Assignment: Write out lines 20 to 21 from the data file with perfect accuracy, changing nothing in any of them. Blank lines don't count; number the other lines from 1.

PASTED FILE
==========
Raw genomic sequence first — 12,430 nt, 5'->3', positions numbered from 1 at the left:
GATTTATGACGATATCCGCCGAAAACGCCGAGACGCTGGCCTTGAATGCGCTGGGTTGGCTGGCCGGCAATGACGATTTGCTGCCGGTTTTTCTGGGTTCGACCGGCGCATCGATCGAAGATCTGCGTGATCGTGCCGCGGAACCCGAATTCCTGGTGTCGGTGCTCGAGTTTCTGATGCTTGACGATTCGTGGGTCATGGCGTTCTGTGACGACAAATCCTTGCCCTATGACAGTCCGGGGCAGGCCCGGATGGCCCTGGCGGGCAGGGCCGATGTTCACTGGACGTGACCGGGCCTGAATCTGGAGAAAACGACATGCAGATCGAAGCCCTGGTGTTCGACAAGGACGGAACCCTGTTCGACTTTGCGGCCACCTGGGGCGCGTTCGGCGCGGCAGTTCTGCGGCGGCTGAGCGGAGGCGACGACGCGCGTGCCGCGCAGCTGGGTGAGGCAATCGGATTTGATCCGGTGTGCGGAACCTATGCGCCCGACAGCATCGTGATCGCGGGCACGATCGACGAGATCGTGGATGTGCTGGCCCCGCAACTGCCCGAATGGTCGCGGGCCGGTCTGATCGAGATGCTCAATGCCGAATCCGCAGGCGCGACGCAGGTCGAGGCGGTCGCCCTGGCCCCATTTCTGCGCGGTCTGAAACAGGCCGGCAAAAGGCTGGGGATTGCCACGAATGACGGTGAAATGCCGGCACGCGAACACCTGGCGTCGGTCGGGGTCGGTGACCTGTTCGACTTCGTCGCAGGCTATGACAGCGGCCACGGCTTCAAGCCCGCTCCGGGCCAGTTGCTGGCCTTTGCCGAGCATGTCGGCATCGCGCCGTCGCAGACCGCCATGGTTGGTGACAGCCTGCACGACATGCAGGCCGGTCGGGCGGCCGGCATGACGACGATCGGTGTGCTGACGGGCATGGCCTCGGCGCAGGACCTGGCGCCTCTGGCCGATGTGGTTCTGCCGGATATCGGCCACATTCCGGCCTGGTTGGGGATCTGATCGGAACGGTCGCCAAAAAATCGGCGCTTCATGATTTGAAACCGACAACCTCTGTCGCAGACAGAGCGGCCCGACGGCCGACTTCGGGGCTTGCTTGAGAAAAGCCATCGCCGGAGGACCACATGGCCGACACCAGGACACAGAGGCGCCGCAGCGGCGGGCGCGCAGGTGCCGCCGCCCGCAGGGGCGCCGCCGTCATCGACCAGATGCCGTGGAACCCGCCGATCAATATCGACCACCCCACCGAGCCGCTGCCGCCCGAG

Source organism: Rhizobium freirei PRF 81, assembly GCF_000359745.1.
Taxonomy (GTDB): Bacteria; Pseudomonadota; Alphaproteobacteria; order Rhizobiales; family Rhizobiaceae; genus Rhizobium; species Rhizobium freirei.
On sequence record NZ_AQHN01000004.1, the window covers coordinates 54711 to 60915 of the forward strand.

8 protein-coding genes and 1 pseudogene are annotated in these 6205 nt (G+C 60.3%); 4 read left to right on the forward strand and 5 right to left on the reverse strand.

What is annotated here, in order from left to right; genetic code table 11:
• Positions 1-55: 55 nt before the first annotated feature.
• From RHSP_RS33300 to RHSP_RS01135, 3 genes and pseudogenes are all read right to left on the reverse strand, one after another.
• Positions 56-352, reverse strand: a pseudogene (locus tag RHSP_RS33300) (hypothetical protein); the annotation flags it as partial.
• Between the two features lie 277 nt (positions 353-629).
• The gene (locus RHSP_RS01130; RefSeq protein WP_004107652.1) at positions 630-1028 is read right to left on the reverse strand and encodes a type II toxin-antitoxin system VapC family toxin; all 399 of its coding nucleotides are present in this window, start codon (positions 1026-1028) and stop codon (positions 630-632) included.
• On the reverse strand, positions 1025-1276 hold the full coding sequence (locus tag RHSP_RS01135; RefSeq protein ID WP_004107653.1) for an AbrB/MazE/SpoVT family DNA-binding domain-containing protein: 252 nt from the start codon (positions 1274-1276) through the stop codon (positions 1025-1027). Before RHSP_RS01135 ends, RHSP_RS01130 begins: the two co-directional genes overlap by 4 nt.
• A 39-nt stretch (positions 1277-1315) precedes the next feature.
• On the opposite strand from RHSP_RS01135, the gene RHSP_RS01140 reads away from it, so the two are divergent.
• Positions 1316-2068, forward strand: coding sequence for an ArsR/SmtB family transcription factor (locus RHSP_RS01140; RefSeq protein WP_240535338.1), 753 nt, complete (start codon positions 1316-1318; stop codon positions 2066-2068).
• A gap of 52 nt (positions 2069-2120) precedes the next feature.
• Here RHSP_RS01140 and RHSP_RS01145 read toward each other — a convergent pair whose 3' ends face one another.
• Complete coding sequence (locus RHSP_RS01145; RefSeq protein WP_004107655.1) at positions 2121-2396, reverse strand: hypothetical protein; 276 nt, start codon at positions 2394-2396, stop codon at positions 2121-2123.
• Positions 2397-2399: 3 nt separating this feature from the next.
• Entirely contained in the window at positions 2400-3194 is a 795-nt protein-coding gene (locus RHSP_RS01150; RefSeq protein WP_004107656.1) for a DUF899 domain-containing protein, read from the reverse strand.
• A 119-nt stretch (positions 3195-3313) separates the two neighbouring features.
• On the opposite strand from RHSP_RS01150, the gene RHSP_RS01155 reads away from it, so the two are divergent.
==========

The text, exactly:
• Positions 2397-2399: 3 nt separating this feature from the next.
• Entirely contained in the window at positions 2400-3194 is a 795-nt protein-coding gene (locus RHSP_RS01150; RefSeq protein WP_004107656.1) for a DUF899 domain-containing protein, read from the reverse strand.